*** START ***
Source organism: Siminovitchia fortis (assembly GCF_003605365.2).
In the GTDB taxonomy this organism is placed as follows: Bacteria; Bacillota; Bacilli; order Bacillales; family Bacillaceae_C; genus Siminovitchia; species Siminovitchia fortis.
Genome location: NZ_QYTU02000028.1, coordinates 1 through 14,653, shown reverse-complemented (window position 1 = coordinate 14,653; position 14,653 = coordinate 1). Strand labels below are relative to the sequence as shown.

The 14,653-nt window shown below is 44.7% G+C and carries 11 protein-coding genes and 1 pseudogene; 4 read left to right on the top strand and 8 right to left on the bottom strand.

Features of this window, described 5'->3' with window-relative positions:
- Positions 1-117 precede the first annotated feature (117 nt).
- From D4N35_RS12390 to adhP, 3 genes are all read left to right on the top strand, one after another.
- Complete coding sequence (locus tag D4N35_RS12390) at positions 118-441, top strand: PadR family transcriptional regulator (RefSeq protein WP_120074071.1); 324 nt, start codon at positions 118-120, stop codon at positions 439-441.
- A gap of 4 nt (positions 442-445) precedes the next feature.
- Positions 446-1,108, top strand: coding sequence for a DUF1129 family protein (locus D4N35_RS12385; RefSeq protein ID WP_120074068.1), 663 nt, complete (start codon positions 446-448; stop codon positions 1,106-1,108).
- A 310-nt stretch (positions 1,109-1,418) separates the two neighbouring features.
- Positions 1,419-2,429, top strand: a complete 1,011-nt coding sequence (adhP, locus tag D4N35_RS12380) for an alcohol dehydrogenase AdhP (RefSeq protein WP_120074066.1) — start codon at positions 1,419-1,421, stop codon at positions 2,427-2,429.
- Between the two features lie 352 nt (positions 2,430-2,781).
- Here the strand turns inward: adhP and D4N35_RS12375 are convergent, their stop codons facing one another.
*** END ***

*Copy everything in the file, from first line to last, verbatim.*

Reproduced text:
Source organism: Siminovitchia fortis (assembly GCF_003605365.2).
In the GTDB taxonomy this organism is placed as follows: Bacteria; Bacillota; Bacilli; order Bacillales; family Bacillaceae_C; genus Siminovitchia; species Siminovitchia fortis.
Genome location: NZ_QYTU02000028.1, coordinates 1 through 14,653, shown reverse-complemented (window position 1 = coordinate 14,653; position 14,653 = coordinate 1). Strand labels below are relative to the sequence as shown.

The 14,653-nt window shown below is 44.7% G+C and carries 11 protein-coding genes and 1 pseudogene; 4 read left to right on the top strand and 8 right to left on the bottom strand.

Features of this window, described 5'->3' with window-relative positions:
- Positions 1-117 precede the first annotated feature (117 nt).
- From D4N35_RS12390 to adhP, 3 genes are all read left to right on the top strand, one after another.
- Complete coding sequence (locus tag D4N35_RS12390) at positions 118-441, top strand: PadR family transcriptional regulator (RefSeq protein WP_120074071.1); 324 nt, start codon at positions 118-120, stop codon at positions 439-441.
- A gap of 4 nt (positions 442-445) precedes the next feature.
- Positions 446-1,108, top strand: coding sequence for a DUF1129 family protein (locus D4N35_RS12385; RefSeq protein ID WP_120074068.1), 663 nt, complete (start codon positions 446-448; stop codon positions 1,106-1,108).
- A 310-nt stretch (positions 1,109-1,418) separates the two neighbouring features.
- Positions 1,419-2,429, top strand: a complete 1,011-nt coding sequence (adhP, locus tag D4N35_RS12380) for an alcohol dehydrogenase AdhP (RefSeq protein WP_120074066.1) — start codon at positions 1,419-1,421, stop codon at positions 2,427-2,429.
- Between the two features lie 352 nt (positions 2,430-2,781).
- Here the strand turns inward: adhP and D4N35_RS12375 are convergent, their stop codons facing one another.